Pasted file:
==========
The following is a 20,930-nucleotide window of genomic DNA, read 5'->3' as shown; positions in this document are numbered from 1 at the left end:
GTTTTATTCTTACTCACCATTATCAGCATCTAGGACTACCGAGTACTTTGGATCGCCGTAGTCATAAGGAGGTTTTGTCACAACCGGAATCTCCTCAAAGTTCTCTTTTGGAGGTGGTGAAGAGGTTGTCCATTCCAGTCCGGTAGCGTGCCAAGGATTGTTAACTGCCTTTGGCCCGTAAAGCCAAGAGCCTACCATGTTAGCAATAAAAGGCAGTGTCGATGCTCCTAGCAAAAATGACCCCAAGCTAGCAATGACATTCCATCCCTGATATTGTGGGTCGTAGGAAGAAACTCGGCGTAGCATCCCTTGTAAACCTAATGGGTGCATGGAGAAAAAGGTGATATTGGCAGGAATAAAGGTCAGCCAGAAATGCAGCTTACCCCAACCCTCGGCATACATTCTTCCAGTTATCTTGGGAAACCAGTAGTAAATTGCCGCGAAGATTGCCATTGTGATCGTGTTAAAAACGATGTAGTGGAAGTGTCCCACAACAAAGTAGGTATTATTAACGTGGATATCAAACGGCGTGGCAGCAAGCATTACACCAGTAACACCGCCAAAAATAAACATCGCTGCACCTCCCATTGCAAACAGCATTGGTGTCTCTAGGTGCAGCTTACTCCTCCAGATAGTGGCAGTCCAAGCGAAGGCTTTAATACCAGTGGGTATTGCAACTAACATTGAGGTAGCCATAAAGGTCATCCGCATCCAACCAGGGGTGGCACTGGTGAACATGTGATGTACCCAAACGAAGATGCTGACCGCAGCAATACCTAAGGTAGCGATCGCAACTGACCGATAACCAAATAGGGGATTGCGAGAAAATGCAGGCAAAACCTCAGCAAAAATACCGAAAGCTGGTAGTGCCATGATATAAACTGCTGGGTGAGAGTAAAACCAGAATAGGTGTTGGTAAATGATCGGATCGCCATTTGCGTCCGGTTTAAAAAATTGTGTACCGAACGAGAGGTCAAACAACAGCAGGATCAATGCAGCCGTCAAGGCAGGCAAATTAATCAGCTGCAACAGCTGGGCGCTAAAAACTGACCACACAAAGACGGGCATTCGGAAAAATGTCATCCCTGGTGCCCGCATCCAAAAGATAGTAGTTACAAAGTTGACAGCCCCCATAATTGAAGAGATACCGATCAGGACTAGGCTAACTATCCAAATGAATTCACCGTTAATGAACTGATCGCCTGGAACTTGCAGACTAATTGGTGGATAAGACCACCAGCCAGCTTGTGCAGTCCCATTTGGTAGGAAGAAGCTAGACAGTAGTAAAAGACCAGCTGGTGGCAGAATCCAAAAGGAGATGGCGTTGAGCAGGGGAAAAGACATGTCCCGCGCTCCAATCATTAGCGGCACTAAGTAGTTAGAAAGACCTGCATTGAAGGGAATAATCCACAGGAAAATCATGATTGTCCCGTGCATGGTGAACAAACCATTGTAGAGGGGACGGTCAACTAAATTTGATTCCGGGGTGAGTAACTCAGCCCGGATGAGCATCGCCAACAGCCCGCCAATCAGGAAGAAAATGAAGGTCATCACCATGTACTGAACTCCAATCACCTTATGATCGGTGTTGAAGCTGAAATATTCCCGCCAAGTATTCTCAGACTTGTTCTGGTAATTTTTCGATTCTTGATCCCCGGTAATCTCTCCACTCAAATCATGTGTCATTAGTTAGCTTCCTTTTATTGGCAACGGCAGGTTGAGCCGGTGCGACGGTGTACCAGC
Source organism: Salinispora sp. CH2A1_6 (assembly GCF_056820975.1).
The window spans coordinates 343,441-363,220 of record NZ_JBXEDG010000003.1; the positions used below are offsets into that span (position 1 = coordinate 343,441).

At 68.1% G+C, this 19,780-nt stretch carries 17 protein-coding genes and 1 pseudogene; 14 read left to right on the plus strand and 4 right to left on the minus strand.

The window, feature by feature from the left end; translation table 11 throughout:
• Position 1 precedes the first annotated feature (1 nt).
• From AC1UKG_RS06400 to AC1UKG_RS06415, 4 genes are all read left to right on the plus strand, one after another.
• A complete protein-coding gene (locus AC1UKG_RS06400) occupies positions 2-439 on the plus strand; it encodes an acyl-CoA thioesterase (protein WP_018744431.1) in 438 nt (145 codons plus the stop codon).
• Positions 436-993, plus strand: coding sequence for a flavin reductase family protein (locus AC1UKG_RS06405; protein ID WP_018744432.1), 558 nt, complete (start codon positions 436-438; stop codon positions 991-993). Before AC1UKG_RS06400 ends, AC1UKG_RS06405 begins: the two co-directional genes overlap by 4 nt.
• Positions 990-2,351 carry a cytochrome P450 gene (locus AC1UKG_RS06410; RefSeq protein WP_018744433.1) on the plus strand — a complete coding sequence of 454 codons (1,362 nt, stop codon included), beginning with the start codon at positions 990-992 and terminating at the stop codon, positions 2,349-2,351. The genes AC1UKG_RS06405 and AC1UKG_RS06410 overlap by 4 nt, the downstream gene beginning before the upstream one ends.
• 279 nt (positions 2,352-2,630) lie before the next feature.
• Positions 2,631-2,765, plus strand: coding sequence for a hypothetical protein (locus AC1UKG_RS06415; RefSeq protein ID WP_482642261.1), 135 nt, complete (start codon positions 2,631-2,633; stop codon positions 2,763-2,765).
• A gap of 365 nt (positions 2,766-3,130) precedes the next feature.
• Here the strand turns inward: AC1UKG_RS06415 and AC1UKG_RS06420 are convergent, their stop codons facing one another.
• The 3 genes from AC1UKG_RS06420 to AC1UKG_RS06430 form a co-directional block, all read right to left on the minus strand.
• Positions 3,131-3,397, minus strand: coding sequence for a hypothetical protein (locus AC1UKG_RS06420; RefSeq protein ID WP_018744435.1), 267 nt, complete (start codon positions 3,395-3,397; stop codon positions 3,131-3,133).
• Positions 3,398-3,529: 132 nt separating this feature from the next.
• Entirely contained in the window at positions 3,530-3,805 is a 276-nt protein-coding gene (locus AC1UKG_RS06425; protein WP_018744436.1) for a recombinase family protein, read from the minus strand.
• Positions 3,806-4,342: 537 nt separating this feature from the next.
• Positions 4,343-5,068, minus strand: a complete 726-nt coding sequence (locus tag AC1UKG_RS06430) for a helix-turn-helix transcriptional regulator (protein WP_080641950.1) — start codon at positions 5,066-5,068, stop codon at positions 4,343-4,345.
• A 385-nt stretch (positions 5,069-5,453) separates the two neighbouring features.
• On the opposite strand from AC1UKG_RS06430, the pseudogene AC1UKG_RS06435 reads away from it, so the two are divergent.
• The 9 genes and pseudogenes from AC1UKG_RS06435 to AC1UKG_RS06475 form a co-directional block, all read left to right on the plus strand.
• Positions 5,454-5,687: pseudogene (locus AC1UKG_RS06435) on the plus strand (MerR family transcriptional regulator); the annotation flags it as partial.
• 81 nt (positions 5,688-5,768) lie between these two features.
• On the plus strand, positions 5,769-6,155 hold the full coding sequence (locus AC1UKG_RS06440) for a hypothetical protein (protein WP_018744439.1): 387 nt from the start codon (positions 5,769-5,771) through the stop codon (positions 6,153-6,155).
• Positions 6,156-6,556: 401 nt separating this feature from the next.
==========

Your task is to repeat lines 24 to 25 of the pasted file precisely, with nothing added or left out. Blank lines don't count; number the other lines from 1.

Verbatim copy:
• The 9 genes and pseudogenes from AC1UKG_RS06435 to AC1UKG_RS06475 form a co-directional block, all read left to right on the plus strand.
• Positions 5,454-5,687: pseudogene (locus AC1UKG_RS06435) on the plus strand (MerR family transcriptional regulator); the annotation flags it as partial.